The sponsor again turned to our scientific consultants. As the sponsor’s resource for model-based development strategy for PNH, our scientific experts were already familiar with the drug’s pharmacokinetics and safety profile to date. Their starting point was a population PK model that had been previously constructed in adult patients with PNH. This model was customized and used to develop optimal dosing strategies for adult and pediatric aHUS patients.

Comparing the case of adults with PNH to pediatric aHUS, it became apparent that children may require lower doses. The PK/PD relationship in PNH was leveraged to measure the drug’s exposure and inform pediatric dosing for aHUS. Knowledge about eculizumab’s mechanism of action for PNH also suggested that optimal binding to the pharmacological target (C5) should translate into a clinical benefit.

Identification of the therapeutic dosing window for a mAb in pediatric patients with a rare disease involved several steps. First, to ensure patient safety, the upper exposure limit needed to be determined. As a safeguard against toxicity, the upper exposure limit was capped at what had been previously observed in adults.

To ensure efficacy, the minimum drug exposure also had to be determined. Using the predicted concentration of the soluble target and the binding characteristics of the mAb to its target, a minimum concentration threshold was set to obtain close to full inhibition of the target. Then, trial simulations using a population PK model were performed to determine which doses would optimize the probability of obtaining the mAb within the window of target engagement in neonates, children, adolescents, and adult patients.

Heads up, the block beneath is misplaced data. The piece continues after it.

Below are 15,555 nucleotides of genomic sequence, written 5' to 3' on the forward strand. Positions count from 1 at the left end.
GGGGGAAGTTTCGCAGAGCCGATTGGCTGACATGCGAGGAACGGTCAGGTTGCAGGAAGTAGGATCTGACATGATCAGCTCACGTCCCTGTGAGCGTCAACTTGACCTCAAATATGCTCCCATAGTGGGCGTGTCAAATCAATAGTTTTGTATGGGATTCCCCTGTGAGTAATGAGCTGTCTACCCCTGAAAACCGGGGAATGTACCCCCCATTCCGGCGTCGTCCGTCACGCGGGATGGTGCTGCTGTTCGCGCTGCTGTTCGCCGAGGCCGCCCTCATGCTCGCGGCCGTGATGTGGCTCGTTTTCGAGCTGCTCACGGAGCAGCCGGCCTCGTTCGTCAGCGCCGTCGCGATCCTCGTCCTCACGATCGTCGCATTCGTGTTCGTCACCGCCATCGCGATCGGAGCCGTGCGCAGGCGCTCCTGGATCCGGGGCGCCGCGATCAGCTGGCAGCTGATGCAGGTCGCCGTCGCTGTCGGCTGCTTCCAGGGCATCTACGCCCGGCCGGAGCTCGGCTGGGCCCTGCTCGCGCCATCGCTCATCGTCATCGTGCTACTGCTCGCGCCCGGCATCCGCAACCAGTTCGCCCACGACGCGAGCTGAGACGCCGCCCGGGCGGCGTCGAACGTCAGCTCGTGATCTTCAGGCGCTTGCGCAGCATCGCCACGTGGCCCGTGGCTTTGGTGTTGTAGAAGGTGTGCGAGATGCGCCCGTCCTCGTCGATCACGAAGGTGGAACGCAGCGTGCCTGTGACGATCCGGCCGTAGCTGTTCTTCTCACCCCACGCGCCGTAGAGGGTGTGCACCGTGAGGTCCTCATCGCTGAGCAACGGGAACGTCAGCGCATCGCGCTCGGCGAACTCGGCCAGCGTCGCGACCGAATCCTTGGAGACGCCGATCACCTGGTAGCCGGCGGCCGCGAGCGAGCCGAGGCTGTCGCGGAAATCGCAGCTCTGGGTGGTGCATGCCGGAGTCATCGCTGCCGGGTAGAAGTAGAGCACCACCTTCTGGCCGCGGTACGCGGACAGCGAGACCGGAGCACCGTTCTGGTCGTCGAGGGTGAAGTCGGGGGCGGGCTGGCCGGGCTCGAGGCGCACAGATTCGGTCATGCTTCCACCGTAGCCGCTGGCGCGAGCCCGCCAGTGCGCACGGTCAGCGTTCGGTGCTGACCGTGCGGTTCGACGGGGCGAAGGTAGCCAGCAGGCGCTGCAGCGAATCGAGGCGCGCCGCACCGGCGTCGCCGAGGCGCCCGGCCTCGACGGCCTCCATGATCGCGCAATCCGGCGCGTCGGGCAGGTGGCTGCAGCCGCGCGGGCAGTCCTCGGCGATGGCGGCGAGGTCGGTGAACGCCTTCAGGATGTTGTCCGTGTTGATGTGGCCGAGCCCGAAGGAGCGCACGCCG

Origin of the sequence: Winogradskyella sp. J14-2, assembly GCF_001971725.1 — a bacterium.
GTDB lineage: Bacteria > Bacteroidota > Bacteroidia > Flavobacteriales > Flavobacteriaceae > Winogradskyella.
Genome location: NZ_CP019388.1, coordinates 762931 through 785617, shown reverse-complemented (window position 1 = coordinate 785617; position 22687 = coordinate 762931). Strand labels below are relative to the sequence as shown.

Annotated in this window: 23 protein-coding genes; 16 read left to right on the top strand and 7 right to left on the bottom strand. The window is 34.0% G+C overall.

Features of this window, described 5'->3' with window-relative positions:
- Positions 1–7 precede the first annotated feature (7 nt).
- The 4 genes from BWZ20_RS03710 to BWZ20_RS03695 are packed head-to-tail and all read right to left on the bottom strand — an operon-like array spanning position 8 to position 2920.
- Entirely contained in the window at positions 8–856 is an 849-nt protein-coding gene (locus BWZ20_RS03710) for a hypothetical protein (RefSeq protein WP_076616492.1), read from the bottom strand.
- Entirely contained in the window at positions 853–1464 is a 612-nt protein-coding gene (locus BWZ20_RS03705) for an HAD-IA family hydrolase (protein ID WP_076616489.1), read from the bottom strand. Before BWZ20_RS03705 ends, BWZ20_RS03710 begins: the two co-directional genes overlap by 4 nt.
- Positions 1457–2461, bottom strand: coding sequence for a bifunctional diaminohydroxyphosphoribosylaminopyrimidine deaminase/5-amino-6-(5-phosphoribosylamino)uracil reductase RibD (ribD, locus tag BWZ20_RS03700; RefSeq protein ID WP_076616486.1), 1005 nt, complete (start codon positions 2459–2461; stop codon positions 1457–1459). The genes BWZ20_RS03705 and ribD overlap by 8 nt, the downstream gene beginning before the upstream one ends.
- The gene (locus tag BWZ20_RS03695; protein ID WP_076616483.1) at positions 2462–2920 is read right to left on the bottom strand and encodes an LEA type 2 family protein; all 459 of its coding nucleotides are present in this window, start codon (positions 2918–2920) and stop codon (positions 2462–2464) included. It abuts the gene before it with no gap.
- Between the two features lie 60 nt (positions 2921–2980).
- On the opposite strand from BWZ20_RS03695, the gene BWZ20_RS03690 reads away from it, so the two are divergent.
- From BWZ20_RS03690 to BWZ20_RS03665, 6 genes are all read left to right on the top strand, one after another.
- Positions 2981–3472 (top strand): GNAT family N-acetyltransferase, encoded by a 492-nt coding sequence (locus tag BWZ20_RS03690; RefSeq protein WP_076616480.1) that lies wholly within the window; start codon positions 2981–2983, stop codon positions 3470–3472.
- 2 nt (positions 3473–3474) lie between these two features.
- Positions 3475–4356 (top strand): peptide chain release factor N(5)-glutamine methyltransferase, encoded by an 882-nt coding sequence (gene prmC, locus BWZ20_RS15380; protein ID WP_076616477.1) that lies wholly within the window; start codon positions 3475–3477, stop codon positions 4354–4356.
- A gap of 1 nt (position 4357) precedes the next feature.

The clinical program for aHUS involved two Phase II studies and a retrospective observational study. A total of 57 patients with aHUS participated in these studies (35 adult, 22 pediatric patients). Two different biomarkers were used to assess the efficacy of treatment. The proximal biomarker, free C5, showed complete suppression upon treatment with the mAb. Likewise, the mAb caused full inhibition of hemolytic activity (the distal biomarker). The primary endpoint indicated that the response to interventions across all age groups was very high.

Crossing the finish line

Using the model-based and observed efficacy and safety profiles, the consultants were able to recommend dosing regimens for adult and pediatric aHUS patients. Patients treated with the mAb experienced several benefits including improvement in platelet counts and other blood parameters and better kidney function, even eliminating the requirement for plasmapheresis in some patients. Soliris® (eculizumab) received FDA approval to treat aHUS adult and pediatric patients.

All information presented derive from public source materials.

Learn how Certara helped a sponsor gain approval for their drug

My colleagues wrote up another orphan drug project as a case study, “A PK Mystery Solved” for Applied Clinical Trials. I hope that you’ll read it and let me know what you think!

Are you working on an orphan drug for a rare disease? What are some of the challenges that you are facing? Let us know in the comments!

About the author

By: Suzanne Minton